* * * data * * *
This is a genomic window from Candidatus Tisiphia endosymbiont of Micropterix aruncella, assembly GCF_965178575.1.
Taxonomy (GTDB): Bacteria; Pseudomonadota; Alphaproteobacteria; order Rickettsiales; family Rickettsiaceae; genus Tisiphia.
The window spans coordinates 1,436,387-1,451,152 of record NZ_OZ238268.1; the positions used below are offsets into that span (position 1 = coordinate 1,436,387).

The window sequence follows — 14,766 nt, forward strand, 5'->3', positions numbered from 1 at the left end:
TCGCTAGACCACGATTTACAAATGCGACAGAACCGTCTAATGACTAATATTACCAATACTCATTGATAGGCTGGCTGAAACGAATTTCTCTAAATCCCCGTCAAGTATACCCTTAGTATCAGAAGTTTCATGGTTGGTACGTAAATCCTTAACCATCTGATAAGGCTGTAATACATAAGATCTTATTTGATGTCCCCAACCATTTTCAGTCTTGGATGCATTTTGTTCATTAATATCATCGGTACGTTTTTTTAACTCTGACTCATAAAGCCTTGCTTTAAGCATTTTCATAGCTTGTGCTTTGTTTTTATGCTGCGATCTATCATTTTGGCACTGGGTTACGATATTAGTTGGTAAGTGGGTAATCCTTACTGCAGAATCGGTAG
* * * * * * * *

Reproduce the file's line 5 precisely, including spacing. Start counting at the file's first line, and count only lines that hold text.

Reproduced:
TCGCTAGACCACGATTTACAAATGCGACAGAACCGTCTAATGACTAATATTACCAATACTCATTGATAGGCTGGCTGAAACGAATTTCTCTAAATCCCCGTCAAGTATACCCTTAGTATCAGAAGTTTCATGGTTGGTACGTAAATCCTTAACCATCTGATAAGGCTGTAATACATAAGATCTTATTTGATGTCCCCAACCATTTTCAGTCTTGGATGCATTTTGTTCATTAATATCATCGGTACGTTTTTTTAACTCTGACTCATAAAGCCTTGCTTTAAGCATTTTCATAGCTTGTGCTTTGTTTTTATGCTGCGATCTATCATTTTGGCACTGGGTTACGATATTAGTTGGTAAGTGGGTAATCCTTACTGCAGAATCGGTAG